By William Markiewicz

Certain ants throw themselves on their burning nest and stop the fire with their own bodies; their collective life is more important than the individual. Salmon, after spawning, die collectively; it's like a ritual of life and death. The octopus dies after spawning; researchers have found a gland responsible for ending the life cycle. As an experiment they surgically removed this gland to see what would happen. Indeed the octopus didn't die and in time its behaviour became more and more erratic. Finally the octopus disappeared from the scientists' view. Nobody knows what happened. So the interference of prolonged life was not welcomed in this species. Certain wasps kill the drones at a precise period of the day and they do it by severing the abdomen from the upper part of the body. The lemmings apparently commit collective suicide by periodically throwing themselves into the ocean. Certain spiders, after laying the young, flatten their abdomen on them, offering their own body for food. So, life and death seem to be interlocked in the common ritual of some species; it's strange, as life is something opposite to death and seeking death is opposed to individual self preservation.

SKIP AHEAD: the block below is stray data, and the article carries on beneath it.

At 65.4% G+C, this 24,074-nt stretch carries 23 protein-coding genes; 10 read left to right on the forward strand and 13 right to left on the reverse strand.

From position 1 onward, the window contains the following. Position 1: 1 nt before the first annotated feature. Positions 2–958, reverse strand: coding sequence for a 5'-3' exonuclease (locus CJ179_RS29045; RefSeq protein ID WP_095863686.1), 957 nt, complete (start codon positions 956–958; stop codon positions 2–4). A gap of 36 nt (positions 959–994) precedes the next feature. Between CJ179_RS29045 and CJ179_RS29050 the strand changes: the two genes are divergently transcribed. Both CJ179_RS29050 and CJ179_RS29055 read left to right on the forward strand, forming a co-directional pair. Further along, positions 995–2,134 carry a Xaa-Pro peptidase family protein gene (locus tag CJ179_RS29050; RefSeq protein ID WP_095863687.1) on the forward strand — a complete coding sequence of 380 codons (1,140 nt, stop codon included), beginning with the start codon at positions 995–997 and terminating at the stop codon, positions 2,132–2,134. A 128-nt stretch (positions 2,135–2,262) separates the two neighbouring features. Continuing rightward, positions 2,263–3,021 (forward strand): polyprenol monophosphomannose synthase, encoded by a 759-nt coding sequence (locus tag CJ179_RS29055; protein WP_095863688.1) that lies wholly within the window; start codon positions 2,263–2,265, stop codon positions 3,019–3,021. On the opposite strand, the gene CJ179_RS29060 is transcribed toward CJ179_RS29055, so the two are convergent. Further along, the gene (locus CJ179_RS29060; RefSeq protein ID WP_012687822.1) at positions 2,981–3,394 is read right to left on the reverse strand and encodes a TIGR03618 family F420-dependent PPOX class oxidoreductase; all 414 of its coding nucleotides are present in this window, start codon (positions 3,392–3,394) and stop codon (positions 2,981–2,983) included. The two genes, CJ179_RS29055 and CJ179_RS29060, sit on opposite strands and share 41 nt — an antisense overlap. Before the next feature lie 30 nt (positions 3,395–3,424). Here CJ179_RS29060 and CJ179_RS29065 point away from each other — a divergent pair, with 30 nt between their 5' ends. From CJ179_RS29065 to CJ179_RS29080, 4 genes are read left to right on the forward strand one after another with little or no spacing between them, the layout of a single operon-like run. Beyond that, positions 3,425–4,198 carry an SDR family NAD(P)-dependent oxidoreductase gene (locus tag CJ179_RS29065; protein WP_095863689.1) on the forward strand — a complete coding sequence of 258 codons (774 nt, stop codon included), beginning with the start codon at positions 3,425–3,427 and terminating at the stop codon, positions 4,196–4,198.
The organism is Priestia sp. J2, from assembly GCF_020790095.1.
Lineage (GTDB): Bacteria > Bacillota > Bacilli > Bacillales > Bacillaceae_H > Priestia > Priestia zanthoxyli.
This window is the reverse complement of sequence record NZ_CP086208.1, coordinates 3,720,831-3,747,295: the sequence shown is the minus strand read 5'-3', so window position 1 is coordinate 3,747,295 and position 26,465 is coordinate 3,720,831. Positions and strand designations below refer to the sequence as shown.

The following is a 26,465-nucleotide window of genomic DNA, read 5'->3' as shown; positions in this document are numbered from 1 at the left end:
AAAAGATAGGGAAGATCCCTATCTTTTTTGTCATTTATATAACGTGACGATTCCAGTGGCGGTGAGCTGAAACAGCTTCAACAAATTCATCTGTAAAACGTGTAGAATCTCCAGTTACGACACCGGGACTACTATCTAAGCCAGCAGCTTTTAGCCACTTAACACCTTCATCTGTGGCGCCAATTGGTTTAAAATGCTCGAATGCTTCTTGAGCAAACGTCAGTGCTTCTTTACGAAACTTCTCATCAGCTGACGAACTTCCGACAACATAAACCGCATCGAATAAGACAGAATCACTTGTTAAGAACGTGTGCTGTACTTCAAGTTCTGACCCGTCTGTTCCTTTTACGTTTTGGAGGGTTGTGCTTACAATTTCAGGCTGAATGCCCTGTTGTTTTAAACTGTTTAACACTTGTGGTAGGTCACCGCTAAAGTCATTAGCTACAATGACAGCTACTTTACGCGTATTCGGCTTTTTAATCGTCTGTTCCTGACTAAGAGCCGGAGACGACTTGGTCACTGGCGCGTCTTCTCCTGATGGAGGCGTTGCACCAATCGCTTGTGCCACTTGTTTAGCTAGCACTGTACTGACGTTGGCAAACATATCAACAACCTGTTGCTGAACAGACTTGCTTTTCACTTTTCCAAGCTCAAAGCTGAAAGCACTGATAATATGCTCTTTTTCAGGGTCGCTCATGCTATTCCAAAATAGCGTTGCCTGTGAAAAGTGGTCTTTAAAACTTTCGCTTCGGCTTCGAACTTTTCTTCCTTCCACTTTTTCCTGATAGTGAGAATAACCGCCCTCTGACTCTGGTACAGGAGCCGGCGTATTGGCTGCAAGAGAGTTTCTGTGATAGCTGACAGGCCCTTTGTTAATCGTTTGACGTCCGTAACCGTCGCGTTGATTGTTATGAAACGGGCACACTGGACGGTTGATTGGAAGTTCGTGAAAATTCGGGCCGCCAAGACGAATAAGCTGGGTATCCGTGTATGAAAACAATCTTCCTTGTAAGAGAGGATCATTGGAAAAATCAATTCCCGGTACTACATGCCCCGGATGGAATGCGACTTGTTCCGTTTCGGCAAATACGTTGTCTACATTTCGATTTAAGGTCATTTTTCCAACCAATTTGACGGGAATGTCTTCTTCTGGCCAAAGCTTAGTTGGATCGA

The mystery remains. It is not the only one in apparently infinitely capricious nature. The octopus, low on the evolutionary scale, possesses one of the most sophisticated eyes which other predators living in similar conditions don't have. Obviously they don't need it for existence.

Several behaviours show very sophisticated characteristics: Seduction behaviour and appearance, for us is equivalent with the notion of sensitivity to beauty. Remarkable care of the young, may be complex and sufficient but recognition stops just when the young distances himself a few inches from the nest. One large octopus gives birth to tiny offspring in the thousands and remains completely indifferent to the fish swimming around, devouring them. The same species may show remarkable intelligence in other situations; they can even be tamed. So we see how sophistication and primitivism remain closely interconnected and we don't know when and why the line is drawn.

Usually the physical characteristics are useful, serve for defence, camouflage, etc. There are others, like the Toucan, that apparently have no use for their enormous brightly coloured bill, coloured fish in the ocean, etc. We have no clue to explain all the variety. Some of the characteristics show remarkable adaptation in agreement with evolutionary requirements and yet others seem to respond to some artistic creativity. The universe seems to be the work of very diverse creators. We can wonder and enjoy more than we can understand and explain.

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